Legislation aimed at helping Maryland homeowners avoid the rising tide of foreclosures cleared a House committee yesterday, paving the way for full House action this week on one of the O'Malley administration's priorities.
One administration bill approved by the Environmental Matters Committee would stretch out the time before foreclosure can take place, from 15 days to more than four months.
Another measure would make mortgage fraud a crime punishable by up to 10 years in prison or a $5,000 fine, or both.
The legislation enjoys broad support, though some Republican lawmakers object to a provision in the mortgage fraud bill that would let victims of shady practices sue lenders and brokers for punitive damages.
A third administration bill, aimed at cracking down on foreclosure rescue schemes, was approved by the panel earlier and is expected to be taken up by the full House this week.
The Senate Judicial Proceedings Committee approved a similar set of bills Friday, clearing the way for Senate action this week as well.
Del. Maggie L. McIntosh, a Baltimore Democrat who is chairwoman of the House panel, said the bills provide additional protections for Maryland's homeowners so that "some can hopefully avoid needless foreclosures."
Foreclosures have skyrocketed across the country since the housing market slumped, with many homeowners falling behind on monthly payments as the interest payments increased on adjustable-rate mortgages. Many of those in trouble had taken out "subprime" loans, usually peddled to higher-risk borrowers with lower incomes or poor credit histories.
Though the rate of foreclosures in Maryland is not as high as it is nationwide, the number grew by a record 150 percent last year. More than 13,000 homeowners in the state were facing loss of their properties at the end of the year, according to the Mortgage Bankers Association.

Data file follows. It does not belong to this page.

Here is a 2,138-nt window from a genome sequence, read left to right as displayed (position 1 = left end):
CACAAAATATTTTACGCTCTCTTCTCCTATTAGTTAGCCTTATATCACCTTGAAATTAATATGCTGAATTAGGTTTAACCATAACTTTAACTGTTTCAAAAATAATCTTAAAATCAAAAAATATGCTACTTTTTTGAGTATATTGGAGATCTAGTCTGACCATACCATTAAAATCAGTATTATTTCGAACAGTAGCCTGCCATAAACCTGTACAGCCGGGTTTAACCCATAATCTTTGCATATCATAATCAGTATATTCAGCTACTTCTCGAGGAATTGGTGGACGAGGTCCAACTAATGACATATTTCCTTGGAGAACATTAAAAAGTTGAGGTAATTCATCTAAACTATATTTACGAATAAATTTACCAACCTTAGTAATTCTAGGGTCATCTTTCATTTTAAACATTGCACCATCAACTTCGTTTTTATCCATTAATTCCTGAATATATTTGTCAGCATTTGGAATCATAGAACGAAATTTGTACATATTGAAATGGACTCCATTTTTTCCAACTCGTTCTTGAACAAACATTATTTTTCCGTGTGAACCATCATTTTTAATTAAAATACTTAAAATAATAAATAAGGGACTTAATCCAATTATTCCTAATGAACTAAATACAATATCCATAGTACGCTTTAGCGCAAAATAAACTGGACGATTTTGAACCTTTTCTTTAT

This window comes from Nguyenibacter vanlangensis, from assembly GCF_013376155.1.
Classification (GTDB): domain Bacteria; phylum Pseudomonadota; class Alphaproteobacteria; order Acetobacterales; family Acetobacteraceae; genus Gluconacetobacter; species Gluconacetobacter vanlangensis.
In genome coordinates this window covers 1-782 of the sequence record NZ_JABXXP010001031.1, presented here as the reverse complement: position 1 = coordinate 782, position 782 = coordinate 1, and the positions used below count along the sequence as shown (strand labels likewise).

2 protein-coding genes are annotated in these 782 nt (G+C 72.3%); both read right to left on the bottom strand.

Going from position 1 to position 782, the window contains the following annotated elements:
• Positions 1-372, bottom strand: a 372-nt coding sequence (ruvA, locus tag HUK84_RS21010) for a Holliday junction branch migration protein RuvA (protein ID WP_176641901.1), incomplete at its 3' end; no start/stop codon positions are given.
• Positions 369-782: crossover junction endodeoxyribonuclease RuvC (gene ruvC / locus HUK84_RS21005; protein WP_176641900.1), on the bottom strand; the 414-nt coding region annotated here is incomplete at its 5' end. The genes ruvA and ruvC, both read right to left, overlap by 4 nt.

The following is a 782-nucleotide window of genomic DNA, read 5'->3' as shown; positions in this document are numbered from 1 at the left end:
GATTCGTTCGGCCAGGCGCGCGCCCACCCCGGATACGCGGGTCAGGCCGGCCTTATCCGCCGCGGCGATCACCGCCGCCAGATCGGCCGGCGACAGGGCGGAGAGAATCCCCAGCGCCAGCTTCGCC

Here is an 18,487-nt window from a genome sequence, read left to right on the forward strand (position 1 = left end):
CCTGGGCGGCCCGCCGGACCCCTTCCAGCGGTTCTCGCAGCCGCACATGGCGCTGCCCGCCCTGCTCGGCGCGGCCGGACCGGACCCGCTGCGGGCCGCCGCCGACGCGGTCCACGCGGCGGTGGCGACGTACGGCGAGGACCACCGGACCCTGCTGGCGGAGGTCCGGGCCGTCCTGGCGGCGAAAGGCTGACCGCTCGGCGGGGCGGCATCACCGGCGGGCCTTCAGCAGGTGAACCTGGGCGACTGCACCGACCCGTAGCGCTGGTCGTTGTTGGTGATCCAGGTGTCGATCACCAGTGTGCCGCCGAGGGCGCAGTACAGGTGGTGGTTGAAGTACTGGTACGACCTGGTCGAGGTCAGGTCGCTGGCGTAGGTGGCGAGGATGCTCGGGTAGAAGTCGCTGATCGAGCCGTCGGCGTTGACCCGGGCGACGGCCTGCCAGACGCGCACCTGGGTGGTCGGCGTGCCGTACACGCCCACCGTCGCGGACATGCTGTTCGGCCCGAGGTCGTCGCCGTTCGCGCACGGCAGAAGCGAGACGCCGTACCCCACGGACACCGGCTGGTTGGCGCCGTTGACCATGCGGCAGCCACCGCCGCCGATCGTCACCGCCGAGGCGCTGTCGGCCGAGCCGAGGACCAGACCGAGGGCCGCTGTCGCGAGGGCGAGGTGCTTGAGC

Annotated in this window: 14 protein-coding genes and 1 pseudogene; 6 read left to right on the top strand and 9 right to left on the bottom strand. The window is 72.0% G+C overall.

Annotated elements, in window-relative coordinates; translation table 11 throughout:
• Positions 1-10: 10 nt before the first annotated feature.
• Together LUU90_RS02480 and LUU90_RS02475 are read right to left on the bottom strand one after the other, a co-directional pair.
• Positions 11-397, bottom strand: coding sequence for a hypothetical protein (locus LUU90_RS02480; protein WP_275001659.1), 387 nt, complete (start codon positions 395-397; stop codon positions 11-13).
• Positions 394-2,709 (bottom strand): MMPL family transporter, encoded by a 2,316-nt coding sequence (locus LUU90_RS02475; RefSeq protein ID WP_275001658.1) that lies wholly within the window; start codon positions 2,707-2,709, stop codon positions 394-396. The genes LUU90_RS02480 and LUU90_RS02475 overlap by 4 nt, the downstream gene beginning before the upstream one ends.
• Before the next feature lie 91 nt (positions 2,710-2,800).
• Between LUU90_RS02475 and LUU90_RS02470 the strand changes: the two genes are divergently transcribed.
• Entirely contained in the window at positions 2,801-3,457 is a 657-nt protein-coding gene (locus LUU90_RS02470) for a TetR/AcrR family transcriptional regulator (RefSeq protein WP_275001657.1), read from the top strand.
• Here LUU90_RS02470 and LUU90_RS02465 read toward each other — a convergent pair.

While some borrowers are in trouble because of risky decisions they knowingly made, others are facing foreclosure "through no fault of their own," McIntosh said. Besides helping lenders, she said, the foreclosure bill would enable the state banking commissioner to track and expose the "bad apples" involved in predatory lending schemes.
The administration's bills were recommended by a task force that O'Malley formed last year to deal with the growing number of foreclosures in the state.
Maryland's foreclosure process, one of the quickest in the nation, would be slowed under one bill. Foreclosure proceedings could not begin until 90 days after a loan goes into default. Lenders also would have to give delinquent borrowers 45 days' advance notice of their intent to foreclose and provide borrowers with information on steps they could take to avoid losing their homes.
Kathleen Murphy, president of the Maryland Bankers Association, said the foreclosure bill "codifies the best practices of responsible lenders."
Lenders welcome the requirements for giving borrowers more notice of impending foreclosure, Murphy said, particularly the requirement to advise borrowers to contact their lenders. Borrowers who fall behind in payments all too often fail to get in touch with their lenders, she said, but when they do, they are able to avoid foreclosure about 80 percent of the time.
The mortgage fraud bill follows similar legislation enacted in more than a dozen other states, according to legislative analysts. The bill would make it easier to pursue complicated lending schemes, proponents say, which now are tough to prosecute under existing theft laws.
But Del. Anthony J. O'Donnell, the minority leader from Southern Maryland, said he was worried that the mortgage fraud bill would make lenders and brokers "black hats du jour."
A provision allowing plaintiffs to collect treble damages would be "opening up a new realm for trial lawyers" at the expense of "an industry that's in distress," O'Donnell said.
Plaintiffs could collect punitive or treble damages only for willful violations of the law, as provided in other laws protecting homeowners, said Del. Doyle L. Niemann, a Prince George's County Democrat.
Niemann, an assistant state's attorney who specializes in white-collar crimes, said few prosecutors would have the staff to investigate mortgage fraud cases, so consumers need the ability to sue for civil damages.